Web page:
We responded to a disturbance at a local bar. It seemed like every time this bar had a live band, there was trouble.
Tonight was no exception, except this time the disturbance involved a fistfight between two brothers. Both brothers were very intoxicated but refused to press charges against each other. We were backed up on calls, so the girlfriend of the oldest brother took him home while I gave the other brother a ride back to their parent’s home, which is where he lived.
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I left the younger brother at his home and responded to another call. I cleared that call pretty quickly and was immediately notified that the younger brother was now yelling and cussing at his parents. The dispatchers also stated that they could hear the younger brother pounding on items within the house.
Another officer and I were at the residence within a couple of minutes, and the parents let us in. I could hear yelling and pounding coming from the basement area. The parents stated that the younger brother was in the basement by himself and that there were no weapons down there.
This house was built in the 1960s and had steep, narrow stairs. As we reached the top of the steps, I called down, and the younger brother responded with a guttural cry that was unintelligible. The parents insisted on trying to reason with their son, who only responded to them with fits of rage. The other officer stayed at the top of the steps to keep the parents back while attempting to speak with their son.
I was just far enough down the stairs to see into the right side of the basement. There in the middle of the floor was the son holding the leg from a broken coffee table. He was holding the table leg by the bottom, and there was a long, metal bolt sticking out of the top. The bolt was obviously where the leg had been previously affixed to the now destroyed table.
The son was now babbling and yelling incoherently as he was pacing back and forth. I didn’t want to agitate him any further, so I spoke to him in a calm manner. I asked him to put the table leg down and talk to me. The son glared at me momentarily and then let out another guttural growl. He raised the table leg in the air and started towards me. There was nowhere for me to go, even if I wanted to, and I knew that I had to end this situation.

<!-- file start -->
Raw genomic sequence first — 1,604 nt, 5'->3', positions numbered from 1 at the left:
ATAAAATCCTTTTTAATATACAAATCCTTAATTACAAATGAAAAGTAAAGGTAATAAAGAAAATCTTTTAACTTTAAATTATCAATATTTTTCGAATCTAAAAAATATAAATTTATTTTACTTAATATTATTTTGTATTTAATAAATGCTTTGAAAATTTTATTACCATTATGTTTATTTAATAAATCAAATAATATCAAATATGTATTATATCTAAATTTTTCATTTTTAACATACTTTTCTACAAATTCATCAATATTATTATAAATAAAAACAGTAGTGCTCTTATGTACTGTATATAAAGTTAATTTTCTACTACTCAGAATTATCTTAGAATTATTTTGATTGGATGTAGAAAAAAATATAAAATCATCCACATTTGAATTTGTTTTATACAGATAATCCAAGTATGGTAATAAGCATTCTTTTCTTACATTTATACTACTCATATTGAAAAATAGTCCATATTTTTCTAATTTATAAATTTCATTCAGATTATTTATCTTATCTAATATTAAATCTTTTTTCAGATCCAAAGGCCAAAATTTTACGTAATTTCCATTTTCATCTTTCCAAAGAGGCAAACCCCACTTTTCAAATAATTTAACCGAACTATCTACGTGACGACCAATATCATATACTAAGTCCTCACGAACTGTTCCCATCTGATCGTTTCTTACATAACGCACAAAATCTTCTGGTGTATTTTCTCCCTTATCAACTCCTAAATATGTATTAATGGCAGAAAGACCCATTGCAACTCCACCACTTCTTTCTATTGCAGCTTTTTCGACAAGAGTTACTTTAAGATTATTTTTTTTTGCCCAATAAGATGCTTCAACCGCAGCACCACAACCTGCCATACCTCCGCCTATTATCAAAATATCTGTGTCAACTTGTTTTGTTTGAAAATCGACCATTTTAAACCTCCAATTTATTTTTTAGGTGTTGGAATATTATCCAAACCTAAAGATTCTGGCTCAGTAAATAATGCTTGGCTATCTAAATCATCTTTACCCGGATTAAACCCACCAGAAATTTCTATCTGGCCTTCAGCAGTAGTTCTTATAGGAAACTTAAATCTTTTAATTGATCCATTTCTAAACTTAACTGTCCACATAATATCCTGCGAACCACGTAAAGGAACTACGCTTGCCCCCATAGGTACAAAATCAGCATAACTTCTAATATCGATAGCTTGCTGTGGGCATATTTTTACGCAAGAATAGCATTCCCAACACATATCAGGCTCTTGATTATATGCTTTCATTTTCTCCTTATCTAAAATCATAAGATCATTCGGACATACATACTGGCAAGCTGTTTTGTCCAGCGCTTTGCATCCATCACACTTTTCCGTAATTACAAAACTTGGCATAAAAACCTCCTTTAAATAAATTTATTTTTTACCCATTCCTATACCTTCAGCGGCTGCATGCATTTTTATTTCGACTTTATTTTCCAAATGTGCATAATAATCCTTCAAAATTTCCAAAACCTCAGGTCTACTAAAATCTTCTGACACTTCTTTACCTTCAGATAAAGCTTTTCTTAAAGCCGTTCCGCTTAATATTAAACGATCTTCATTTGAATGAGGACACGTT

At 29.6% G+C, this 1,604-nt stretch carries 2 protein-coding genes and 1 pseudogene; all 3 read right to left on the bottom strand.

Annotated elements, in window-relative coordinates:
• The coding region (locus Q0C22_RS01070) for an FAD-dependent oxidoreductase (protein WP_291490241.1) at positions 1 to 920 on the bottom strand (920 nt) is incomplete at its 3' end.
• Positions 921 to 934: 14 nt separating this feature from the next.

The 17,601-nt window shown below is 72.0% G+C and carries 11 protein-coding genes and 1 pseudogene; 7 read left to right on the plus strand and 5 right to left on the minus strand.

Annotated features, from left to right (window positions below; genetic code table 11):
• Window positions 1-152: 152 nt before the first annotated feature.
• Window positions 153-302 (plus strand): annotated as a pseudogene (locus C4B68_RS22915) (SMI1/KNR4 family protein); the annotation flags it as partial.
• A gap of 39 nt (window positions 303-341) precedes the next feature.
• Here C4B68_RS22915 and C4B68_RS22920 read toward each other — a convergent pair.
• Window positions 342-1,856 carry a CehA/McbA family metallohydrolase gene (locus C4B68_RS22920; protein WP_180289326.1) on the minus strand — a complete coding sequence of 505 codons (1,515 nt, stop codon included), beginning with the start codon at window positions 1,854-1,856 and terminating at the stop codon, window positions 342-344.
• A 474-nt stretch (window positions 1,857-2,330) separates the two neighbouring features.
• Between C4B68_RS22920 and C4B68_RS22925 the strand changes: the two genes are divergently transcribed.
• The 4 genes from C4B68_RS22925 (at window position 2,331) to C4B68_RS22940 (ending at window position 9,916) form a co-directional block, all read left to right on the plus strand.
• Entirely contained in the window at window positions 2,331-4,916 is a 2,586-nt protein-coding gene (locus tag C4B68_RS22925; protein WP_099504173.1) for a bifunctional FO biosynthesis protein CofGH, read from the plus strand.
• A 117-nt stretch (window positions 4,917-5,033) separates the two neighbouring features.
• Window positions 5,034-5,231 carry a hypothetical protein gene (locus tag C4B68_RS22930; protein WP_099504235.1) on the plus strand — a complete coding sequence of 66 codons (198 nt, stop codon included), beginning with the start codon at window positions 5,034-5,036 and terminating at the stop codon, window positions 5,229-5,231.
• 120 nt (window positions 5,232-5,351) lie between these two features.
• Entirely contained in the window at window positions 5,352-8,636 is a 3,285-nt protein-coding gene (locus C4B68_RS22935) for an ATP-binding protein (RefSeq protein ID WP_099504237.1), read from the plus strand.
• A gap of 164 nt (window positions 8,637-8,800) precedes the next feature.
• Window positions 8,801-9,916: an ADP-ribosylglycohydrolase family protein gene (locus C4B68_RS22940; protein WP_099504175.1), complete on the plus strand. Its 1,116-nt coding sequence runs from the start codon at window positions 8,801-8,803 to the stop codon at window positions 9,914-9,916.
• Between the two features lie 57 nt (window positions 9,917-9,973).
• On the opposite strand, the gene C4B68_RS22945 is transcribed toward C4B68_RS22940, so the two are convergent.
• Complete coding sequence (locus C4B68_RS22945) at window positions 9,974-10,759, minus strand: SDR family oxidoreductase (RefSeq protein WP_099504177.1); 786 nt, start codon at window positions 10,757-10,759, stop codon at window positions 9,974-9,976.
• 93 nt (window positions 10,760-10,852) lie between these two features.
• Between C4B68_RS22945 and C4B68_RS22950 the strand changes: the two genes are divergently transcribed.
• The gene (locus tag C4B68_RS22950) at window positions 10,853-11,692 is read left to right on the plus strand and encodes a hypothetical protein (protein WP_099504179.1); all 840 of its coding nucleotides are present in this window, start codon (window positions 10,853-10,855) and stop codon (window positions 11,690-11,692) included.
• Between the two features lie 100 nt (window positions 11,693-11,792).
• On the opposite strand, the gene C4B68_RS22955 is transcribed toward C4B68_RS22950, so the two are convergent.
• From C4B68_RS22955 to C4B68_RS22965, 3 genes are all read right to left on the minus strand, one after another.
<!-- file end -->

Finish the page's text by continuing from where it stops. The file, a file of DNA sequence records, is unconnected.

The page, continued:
Wielding the table leg like some medieval club, he was just a few short feet from me when I noticed that I was now looking at him through the front sight of my pistol. He took two more steps in my direction and then stopped. He glared at me for several more seconds with the table leg poised over his head, neither of us saying anything.
After staring at each other for what seemed like an eternity, I ordered him to drop the table leg. He stared at me for a few more moments and then finally complied. I had him face away and walk backwards towards me. I then handcuffed him and searched him for weapons.
The parents then informed the other officer and me that their son had been experiencing some mental health issues, and that he had been off of his medication for the past two weeks. We transported their son to a hospital a short time later without incident.
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About three years later, I ran into the son when responding to a call. This time the son was sober and had been properly dealing with his mental health issues. Surprisingly, he remembered quite a bit about that night. He confessed that he had intended to attack me with the table leg until he looked me in the eye. He told me that he could tell that there was no doubt in his mind that I was going to shoot him if he didn’t comply. He then shook my hand and thanked me for giving him a chance to give up. —DL, OH